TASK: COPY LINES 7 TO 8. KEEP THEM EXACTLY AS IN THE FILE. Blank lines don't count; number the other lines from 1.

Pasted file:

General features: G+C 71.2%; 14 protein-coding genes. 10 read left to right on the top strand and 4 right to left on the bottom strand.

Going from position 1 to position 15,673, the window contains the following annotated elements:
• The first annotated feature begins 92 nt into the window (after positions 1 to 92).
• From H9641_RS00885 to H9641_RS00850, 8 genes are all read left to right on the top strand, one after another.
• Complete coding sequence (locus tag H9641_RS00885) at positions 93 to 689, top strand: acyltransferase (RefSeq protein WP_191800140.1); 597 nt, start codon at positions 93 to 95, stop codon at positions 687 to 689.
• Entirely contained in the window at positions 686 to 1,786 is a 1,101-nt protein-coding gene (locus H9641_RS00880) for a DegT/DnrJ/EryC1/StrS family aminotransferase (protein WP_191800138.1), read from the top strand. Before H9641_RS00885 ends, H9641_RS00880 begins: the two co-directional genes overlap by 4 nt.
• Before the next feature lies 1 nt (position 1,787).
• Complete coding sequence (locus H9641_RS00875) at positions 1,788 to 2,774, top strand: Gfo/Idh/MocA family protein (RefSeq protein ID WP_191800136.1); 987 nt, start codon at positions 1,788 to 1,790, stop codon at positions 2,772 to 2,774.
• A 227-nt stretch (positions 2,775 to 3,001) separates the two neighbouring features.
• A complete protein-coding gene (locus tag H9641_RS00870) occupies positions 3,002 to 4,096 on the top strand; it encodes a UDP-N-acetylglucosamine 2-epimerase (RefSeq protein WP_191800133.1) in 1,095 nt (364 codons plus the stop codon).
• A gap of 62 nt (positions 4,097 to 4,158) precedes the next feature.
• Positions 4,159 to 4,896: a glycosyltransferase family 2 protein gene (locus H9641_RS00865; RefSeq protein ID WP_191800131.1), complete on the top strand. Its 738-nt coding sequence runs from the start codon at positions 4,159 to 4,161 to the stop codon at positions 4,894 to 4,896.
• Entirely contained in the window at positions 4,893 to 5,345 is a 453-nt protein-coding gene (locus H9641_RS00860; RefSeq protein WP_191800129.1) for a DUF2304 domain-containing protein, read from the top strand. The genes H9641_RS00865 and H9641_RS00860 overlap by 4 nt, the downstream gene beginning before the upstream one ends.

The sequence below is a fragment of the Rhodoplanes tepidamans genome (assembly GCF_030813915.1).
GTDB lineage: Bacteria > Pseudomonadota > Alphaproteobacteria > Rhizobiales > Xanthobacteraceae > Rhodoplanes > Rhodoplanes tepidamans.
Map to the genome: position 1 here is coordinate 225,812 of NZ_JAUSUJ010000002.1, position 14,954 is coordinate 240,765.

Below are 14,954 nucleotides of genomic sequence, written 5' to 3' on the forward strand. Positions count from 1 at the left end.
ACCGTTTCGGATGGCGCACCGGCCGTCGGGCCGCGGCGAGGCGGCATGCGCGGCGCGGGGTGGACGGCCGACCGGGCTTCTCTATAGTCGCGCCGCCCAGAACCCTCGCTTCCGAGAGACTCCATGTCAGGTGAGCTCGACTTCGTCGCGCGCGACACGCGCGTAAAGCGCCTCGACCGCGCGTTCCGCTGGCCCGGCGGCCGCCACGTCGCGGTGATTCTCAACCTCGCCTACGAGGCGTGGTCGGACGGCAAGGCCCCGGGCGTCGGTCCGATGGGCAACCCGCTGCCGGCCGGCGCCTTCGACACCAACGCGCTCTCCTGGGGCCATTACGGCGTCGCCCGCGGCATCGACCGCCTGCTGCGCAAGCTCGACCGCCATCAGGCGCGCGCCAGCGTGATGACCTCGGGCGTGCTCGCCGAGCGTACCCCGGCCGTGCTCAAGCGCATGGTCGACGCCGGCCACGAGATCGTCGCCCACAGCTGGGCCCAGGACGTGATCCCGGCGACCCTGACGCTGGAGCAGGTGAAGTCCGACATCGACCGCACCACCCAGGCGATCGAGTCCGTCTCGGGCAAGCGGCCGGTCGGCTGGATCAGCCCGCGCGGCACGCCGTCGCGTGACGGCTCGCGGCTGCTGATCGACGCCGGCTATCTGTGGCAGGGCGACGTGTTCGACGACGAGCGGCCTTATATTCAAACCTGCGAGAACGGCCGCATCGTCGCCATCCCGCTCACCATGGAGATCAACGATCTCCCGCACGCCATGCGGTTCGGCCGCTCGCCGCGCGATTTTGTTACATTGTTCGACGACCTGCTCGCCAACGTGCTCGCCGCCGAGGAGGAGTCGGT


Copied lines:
• Before the next feature lies 1 nt (position 1,787).
• Complete coding sequence (locus H9641_RS00875) at positions 1,788 to 2,774, top strand: Gfo/Idh/MocA family protein (RefSeq protein ID WP_191800136.1); 987 nt, start codon at positions 1,788 to 1,790, stop codon at positions 2,772 to 2,774.